When photographer Rob Palmer first got the call to tell him he had won the National Photographic Portrait Prize, he was so sure that he hadn't won that he asked the caller to call back later.
The Sydneysider was in the middle of a photoshoot at the time and was adamant that the call must have been to ask him to fill out some paperwork. And so, the photographer delayed the unexpected news another six hours, before the Portrait Gallery called a second time.
It wasn't until the news was officially announced on Friday that Palmer registered how much he had actually won - $30,000 as well as $22,000 worth of photographic equipment.
"I usually go into things thinking that I don't have a chance so that' I'm not disappointed," Palmer said.
Praised for its majesty and power by the prize's three judges, Palmer's winning portrait, The mahi-mahi captured whole-fish chef Josh Niland deftly handing a dolphinfish during a shoot for the restaurateur's cookbook.
"He was just about to show us how he dissects every part of the fish so that it's all used and there's zero waste," Palmer said.
"It was just the moment where he was going to cut the fish up and he laid this giant mahi-mahi out and we were just like 'wow, stop there'. Hold that, we need to light this, this is a stunning image.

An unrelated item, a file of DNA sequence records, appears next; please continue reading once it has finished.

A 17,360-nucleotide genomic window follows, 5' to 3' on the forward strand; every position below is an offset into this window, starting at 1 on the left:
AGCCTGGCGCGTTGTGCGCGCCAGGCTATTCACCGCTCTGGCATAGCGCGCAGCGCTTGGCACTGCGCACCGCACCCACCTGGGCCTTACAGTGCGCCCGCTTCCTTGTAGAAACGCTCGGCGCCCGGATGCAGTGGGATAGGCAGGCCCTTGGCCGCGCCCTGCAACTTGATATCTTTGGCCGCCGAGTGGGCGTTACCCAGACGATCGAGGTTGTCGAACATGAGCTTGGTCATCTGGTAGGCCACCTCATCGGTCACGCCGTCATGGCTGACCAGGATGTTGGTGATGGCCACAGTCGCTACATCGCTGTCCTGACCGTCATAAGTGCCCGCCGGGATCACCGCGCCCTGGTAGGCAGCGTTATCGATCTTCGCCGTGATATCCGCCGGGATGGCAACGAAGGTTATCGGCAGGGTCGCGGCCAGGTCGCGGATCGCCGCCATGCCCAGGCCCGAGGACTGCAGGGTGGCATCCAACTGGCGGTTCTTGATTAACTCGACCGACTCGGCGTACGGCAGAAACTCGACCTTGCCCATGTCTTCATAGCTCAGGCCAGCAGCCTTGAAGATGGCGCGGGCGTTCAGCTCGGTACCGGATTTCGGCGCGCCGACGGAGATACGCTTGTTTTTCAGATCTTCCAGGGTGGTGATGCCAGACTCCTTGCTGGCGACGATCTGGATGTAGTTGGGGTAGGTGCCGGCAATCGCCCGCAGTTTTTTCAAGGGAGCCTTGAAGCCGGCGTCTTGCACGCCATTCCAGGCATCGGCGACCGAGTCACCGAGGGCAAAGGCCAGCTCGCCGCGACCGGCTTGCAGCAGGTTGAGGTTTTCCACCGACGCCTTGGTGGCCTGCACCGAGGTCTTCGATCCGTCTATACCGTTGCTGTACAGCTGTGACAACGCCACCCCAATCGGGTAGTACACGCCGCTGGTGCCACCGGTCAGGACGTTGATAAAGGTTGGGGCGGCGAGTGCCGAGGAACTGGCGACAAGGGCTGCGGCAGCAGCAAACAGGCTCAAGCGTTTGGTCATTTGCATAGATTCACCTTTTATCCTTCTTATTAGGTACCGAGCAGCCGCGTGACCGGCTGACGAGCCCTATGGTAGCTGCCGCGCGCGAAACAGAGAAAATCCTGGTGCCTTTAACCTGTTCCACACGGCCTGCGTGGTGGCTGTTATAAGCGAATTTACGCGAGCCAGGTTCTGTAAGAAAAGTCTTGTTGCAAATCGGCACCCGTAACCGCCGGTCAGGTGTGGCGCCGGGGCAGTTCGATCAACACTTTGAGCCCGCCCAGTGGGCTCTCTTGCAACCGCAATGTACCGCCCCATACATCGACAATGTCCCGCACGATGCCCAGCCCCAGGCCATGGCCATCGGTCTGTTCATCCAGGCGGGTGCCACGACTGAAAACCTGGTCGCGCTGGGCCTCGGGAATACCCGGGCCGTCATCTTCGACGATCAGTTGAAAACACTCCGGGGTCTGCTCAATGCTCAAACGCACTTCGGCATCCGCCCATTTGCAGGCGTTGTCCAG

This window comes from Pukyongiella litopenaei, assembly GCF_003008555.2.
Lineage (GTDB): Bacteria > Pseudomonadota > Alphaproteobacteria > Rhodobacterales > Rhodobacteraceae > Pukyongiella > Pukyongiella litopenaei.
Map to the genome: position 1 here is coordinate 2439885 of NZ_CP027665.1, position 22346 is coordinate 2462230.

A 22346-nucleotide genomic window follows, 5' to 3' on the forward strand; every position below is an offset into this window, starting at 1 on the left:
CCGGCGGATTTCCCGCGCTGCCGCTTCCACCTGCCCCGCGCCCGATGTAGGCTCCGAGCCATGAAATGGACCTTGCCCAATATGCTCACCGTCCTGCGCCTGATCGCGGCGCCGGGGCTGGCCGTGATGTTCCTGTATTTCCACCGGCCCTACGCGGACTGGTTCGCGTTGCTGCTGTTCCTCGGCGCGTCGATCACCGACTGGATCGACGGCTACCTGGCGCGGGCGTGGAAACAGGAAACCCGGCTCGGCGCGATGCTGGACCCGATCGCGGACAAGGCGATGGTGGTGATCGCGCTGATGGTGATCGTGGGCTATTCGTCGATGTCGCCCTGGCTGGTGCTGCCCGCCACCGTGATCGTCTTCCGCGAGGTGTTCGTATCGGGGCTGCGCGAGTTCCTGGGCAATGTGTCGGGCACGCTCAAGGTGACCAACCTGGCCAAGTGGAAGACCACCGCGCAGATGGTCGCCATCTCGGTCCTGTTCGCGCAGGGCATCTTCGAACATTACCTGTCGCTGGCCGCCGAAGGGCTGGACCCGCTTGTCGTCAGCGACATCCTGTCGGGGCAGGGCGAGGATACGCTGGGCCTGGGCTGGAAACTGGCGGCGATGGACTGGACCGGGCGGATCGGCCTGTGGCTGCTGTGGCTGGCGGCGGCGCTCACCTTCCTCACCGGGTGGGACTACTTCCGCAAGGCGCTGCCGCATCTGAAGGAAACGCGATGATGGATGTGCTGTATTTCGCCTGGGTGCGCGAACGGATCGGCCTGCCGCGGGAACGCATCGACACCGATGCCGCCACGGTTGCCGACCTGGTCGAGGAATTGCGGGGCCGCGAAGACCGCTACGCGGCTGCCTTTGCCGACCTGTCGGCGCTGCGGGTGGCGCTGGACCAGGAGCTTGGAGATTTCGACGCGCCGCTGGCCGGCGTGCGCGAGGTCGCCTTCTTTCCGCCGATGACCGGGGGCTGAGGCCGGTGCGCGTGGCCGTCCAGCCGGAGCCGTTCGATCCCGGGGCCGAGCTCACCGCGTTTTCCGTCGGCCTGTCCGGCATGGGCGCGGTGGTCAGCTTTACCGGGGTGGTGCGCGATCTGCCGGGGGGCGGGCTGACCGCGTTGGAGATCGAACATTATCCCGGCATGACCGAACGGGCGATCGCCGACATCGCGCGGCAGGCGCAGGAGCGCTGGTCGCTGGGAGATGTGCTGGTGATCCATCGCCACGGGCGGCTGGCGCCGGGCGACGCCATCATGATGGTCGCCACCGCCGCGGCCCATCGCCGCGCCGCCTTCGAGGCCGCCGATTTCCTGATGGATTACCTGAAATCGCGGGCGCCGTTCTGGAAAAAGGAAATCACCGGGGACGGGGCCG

"It was this moment where it was almost like there was no one else in the room. It was just him and this fish. He had this affinity for the fish laying out before him."
Joining Palmer among the accolades was Hugh Stewart who received the Highly Commended prize for his portrait of 105-year-old dancer Eileen Krammer.
The works of Stewart, Palmer, and the rest of the 48 finalists in the 13th National Photographic Portrait Prize will be on show at the gallery until May 10.
"[It's] one of our most popular exhibitions, offering equal billing for amateur and professional photographers," National Portrait Gallery director Karen Quinlan said.
"This year we see works of astounding quality and breadth from across the nation - many pushing the boundaries of photographic portraiture, and each reflecting quintessentially Australian stories."
There was, however, a shadow cast over this year's award with Friday evening's official opening event cancelled due to the coronavirus.
The event, which would have seen the public announcement of the prize, was expected to have 500 people in attendance, meaning the event space would have been "shoulder to shoulder".
"The situation that we are in is fluid and dynamic and changing by the day," Ms Quinlan said.
"It's important to note that the health of our visitors and the wider community is of utmost importance at this time."
The gallery itself will remain open its usual hours.